A few weeks ago my social life was falling apart. I have never had good friends my age who understand me and stay an active part of my life. I find someone that maybe could fit part of that role, and then they decide to move a thousand miles away, life moves us apart in time and place, or they turn to me one day and tell me to get lost. Don't get me wrong - I have amazing mentors and role models and leaders who will do anything for me - but it's not the same. I've never had friends my age for longer than a few months. And days like today make me wonder if it will ever change.

I met with my priesthood leader today... and I'm torn between wanting to explain the details of our conversation - so you understand his motivation in what he did - and wanting to keep the confidence he indirectly requested. Even though we may never become good friends, and he may never read this post or GMG again, integrity and loyalty are more important to me in relationships (even tenuous ones) than anything else... so I'll just go on.

I've talked with a number of friends recently, trying to identify what it is about me that is so repulsive. I can write something that appeals to hundreds of thousands of people... So what makes those same people, when they begin to get to know me, instantly reject me as an option to be a friend? Most of my recent friends were unwilling to give me any feedback - claiming they didn't know me well enough or that there wasn't anything inherently bad... but finally someone told me: I love people intensely, and most people don't want intense relationships. 

As I look at my life, I understand the truth of that statement. I call or text people every time I think of them. Most people want friends who will call them every so often. I invite people to everything I do - extending the invitation whether or not they will accept. They want people who only invite them to some things. When my friends are sick, I make them soup, put their names on the temple prayer roll, and coordinate with leaders to ensure they receive blessings. Most people want friends who will ask once how they're doing... but won't actively try to understand their needs or their soul. I pray for my friends by name, try to find them the best surprise Christmas presents, attend their concerts and learn their trades. Ultimately, when I find a friend, I open my entire heart and soul to him, and, subconsciously, take the steps to unlock and understand his as well... and because of that, I am intense.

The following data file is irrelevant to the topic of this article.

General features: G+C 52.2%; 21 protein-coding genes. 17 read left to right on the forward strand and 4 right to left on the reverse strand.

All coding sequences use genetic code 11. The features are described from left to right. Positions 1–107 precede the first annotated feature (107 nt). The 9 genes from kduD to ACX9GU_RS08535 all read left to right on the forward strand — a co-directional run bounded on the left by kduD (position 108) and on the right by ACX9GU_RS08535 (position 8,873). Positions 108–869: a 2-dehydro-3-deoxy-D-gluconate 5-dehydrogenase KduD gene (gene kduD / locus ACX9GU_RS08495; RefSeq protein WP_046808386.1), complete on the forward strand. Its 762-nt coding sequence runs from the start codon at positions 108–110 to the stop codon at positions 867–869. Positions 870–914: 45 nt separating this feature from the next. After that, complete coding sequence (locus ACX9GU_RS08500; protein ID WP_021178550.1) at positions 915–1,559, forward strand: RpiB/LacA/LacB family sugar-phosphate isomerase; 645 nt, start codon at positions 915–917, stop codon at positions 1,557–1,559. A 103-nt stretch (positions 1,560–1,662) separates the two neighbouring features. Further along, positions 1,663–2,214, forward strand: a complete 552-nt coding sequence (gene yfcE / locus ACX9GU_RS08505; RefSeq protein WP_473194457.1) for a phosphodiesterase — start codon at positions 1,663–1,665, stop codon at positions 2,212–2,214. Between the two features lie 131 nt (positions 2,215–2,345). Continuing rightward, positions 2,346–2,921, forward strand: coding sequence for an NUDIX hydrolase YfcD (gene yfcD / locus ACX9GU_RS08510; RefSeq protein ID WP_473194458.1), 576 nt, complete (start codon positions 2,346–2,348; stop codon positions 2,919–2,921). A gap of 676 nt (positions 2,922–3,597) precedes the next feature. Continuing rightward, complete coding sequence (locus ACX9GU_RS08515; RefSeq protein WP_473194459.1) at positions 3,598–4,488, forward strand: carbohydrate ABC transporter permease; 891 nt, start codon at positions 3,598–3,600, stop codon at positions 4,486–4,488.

In recent years I've put more and more effort into trying to appear less intense so that people accept me. I've had lists of conversation topics (and blacklists), taken courses on direct and indirect communication, talked with communication experts, logged interventions, and asked the Lord for help. But there has been no appreciable change. I'm thinking, honestly, that I may have Asperger's and simply have a different way of processing relational information.

It was with this understanding, and not really sure what to expect, that I met my bishop again today. He, too, asked me not to blog our conversation... But I will tell you that he had prayerfully prepared... and I will share one piece of inspired counsel he gave that was an answer to years of prayer: when you are trying to find good friends, be yourself.